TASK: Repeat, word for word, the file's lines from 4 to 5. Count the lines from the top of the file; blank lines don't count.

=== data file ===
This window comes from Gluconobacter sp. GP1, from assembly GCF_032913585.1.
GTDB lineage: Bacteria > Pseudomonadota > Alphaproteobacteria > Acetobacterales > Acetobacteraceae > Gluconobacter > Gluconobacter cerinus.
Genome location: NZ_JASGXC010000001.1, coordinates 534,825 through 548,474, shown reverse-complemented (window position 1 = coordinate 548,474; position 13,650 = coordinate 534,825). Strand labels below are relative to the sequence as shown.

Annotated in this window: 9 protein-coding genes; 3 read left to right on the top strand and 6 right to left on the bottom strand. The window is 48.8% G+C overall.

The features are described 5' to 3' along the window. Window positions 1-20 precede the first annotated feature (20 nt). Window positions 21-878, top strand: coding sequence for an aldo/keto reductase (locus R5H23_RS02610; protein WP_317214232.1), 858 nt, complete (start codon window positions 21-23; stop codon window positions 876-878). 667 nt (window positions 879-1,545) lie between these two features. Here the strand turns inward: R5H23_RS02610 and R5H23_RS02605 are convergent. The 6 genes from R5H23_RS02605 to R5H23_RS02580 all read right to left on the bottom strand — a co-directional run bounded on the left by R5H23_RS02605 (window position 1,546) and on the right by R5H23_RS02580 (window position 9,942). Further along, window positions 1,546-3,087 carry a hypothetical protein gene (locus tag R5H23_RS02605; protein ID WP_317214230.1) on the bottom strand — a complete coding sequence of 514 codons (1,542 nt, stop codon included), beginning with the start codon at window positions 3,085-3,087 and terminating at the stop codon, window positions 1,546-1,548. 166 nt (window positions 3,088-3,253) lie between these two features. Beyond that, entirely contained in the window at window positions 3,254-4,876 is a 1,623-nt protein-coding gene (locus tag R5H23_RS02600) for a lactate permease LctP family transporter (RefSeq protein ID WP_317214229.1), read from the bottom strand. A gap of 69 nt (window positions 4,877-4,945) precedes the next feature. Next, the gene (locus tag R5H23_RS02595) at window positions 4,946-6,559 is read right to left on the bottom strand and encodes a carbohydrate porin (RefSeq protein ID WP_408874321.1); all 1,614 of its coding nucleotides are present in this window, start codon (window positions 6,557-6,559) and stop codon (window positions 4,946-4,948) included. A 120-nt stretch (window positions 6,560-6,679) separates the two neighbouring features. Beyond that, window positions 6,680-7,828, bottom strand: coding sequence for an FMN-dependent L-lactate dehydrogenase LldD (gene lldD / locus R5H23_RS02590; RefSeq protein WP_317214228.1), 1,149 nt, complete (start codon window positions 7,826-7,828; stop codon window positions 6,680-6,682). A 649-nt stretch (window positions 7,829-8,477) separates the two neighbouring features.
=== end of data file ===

Annotated in this window: 9 protein-coding genes; 3 read left to right on the top strand and 6 right to left on the bottom strand. The window is 48.8% G+C overall.

The features are described 5' to 3' along the window. Window positions 1-20 precede the first annotated feature (20 nt). Window positions 21-878, top strand: coding sequence for an aldo/keto reductase (locus R5H23_RS02610; protein WP_317214232.1), 858 nt, complete (start codon window positions 21-23; stop codon window positions 876-878). 667 nt (window positions 879-1,545) lie between these two features. Here the strand turns inward: R5H23_RS02610 and R5H23_RS02605 are convergent. The 6 genes from R5H23_RS02605 to R5H23_RS02580 all read right to left on the bottom strand — a co-directional run bounded on the left by R5H23_RS02605 (window position 1,546) and on the right by R5H23_RS02580 (window position 9,942). Further along, window positions 1,546-3,087 carry a hypothetical protein gene (locus tag R5H23_RS02605; protein ID WP_317214230.1) on the bottom strand — a complete coding sequence of 514 codons (1,542 nt, stop codon included), beginning with the start codon at window positions 3,085-3,087 and terminating at the stop codon, window positions 1,546-1,548. 166 nt (window positions 3,088-3,253) lie between these two features. Beyond that, entirely contained in the window at window positions 3,254-4,876 is a 1,623-nt protein-coding gene (locus tag R5H23_RS02600) for a lactate permease LctP family transporter (RefSeq protein ID WP_317214229.1), read from the bottom strand. A gap of 69 nt (window positions 4,877-4,945) precedes the next feature. Next, the gene (locus tag R5H23_RS02595) at window positions 4,946-6,559 is read right to left on the bottom strand and encodes a carbohydrate porin (RefSeq protein ID WP_408874321.1); all 1,614 of its coding nucleotides are present in this window, start codon (window positions 6,557-6,559) and stop codon (window positions 4,946-4,948) included. A 120-nt stretch (window positions 6,560-6,679) separates the two neighbouring features. Beyond that, window positions 6,680-7,828, bottom strand: coding sequence for an FMN-dependent L-lactate dehydrogenase LldD (gene lldD / locus R5H23_RS02590; RefSeq protein WP_317214228.1), 1,149 nt, complete (start codon window positions 7,826-7,828; stop codon window positions 6,680-6,682). A 649-nt stretch (window positions 7,829-8,477) separates the two neighbouring features.